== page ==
Updated: May 24
Dodge hit the sidewalk, shielded his eyes against the sunlight, then headed south until he hit Queen and cut toward Len’s. He spent most of his time looking behind him, but didn’t notice any signs of pursuit.
He arrived a half hour later, and while it was hard to tell in the intense sunlight, the sign outside Len’s was definitely lit. That was the signal. Len had figured a way out of this.
Stomach twisted with nerves, Dodge sprinted across the road and entered through the side door. The place was deserted. If this were a normal bar, being this early in the morning, the empty chairs wouldn’t have been strange at all. Here, however, there were almost always one or two regulars sipping on something—usually the dregs of their bitter lives—but at the very least the bot should have been tidying up or polishing glasses with a pink cloth. Maybe Len had it charging somewhere.
Either way, it was strange. And right now, with everything that had happened, even the slightest oddity was disconcerting.
It had only been a few hours since the catastrophe at the Needle, but he already knew his life would never again flow in the semblance of normality he had managed to etch out for himself. Today the bot and the rest of the regulars weren’t here, tomorrow he might be living on a coffee plantation in Bolivia—he had no idea what to expect.
He picked his way around the scattered chairs, as though expecting someone to jump out at him from under a table, and crept up the stairs. Nothing moved. The hallway was empty and Len’s door was closed. That definitely meant everything was probably fine. The security system Len had installed in his office was cracker-proof. No one could get by it.
But that’s what Len had said about Dodge’s security.
He reached Len’s door but nothing else happened. The cameras didn’t recognize him and buzz him in. Hand trembling, he reached out and turned the handle. The door swung open.
That was not a good sign. Len’s door was never unlocked.
He eased his head into the dark office, half expecting to be hit in the face by a tranq dart, and let out a loud breath when he wasn’t. The semi-opaque windows blocked most of the sunlight, washed the bright spring day into sepia, as though offering a glimpse into the past.
“Len?” Dodge called, squinting into the gloom.
He might still be sleeping, but something in his gut was screaming at him to run. This wasn’t normal.
Ignoring his every self-preservation instinct, Dodge tip-toed across the room towards Len’s desk, toppling over a stack of mini discs imported half a century ago from Hong Kong. He gasped as the black plastic cases clattered on the bare wooden floor. The noise echoed in the silence.
After a long moment, Dodge resumed crossing the floor, took three more steps and then halted, amazed. A buffet was spread across Len’s desk: fried chicken, french fries, baked potatoes, ribs, wings, a bucket of coleslaw and a six pack. Even with everything that had happened in the past half-day, this was the strangest yet. Dodge had known Len for five years, and in all that time had never seen him eat. Not even so much as a cookie. Not a breath mint. Not once.
Dodge used to wonder how Len managed to stay so large. One time, when they were both far too drunk, Len had admitted he had tried everything medically possible to lose weight. Lasers. Hypnosis. Surgery. Even the radical cholera diet. Perhaps it was these late-night fast food binges that prevented the pounds from melting off.
But if the food was here and Len wasn’t …
Dodge wavered in place, transfixed by the spread. He could see, in hyper-detail, the rough texture of the paper towel soaking in the congealed auburn-tinged chicken grease; could make out the fractal patterns in the tinfoil wrapping the baked potatoes; watched as a minute drop of condensation ran down the side of a beer can, growing as it descended, before disappearing into the watery ring on the desk.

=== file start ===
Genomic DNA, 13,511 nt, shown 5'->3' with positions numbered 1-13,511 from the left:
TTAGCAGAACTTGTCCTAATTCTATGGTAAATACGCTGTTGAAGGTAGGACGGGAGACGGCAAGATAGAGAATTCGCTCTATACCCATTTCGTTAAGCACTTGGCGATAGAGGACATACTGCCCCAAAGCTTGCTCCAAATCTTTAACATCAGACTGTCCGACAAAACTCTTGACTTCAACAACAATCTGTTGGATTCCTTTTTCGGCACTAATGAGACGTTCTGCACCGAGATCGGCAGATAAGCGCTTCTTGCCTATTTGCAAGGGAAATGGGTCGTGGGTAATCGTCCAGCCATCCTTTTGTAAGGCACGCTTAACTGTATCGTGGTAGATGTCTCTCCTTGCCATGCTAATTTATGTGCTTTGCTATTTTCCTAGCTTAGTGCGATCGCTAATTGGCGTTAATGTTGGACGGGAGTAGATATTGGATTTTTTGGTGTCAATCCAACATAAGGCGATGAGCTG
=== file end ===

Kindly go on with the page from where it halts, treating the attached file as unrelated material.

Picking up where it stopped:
Dread radiated from the pit of his tightening stomach. Something bad had happened. He rushed around the desk. The smell of grease saturated the air, making it difficult to breathe.
Len was slumped on the floor, his legs stretched out, his back leaning against the loveseat, with his sagging head resting on his massive chest. Three small circles, arranged in a perfect triangle, had been punched into his sternum, directly over his heart. A line of blood ran from each. Bullet holes.
Dodge sank to his knees and brushed aside the oily orange curls. Len’s face was a garish shade of blue. Eyes bugged from their sockets and his swollen tongue protruded from thick lips.
The room blurred as tears welled in his eyes. Len was dead, and it was his fault.
Just like Nick.
Fear and helplessness crashed over him with the force of a tsunami. The room dissolved, he went under—
Fighting against the unbearable urge to inhale.
Flashes of dark and light as he tumbles underwater.
Something strikes his feet, and he kicks against it. Towards the light. Clawing his hands through water.
And then the sun. Spray on his face.
—and fell, landing on his ass, his legs dissolved from beneath him.
No, not now.
A flashback. A fucking flashback. As if he wasn’t under enough stress. He hadn’t had one in years, not since those terrible months just after the funeral, when his parents were fighting and nothing could convince him the looks they gave him meant anything other than they blamed him for their other son’s death.
He’d fallen apart, and nothing had helped. Not his dad berating him to suck it up or the cognitive behavior therapy or eye movement desensitization or any of the cavalcade of medications. It had taken the then experimental tryptoxetine and obsessing with schoolwork to quiet the raging anxiety. To snuff out the guilt.
Now, deprived of his chemical protection, those repressed memories were free to torment him again. Len’s stiffening corpse was the final key to their release.
And the years spent locked away had made them angry.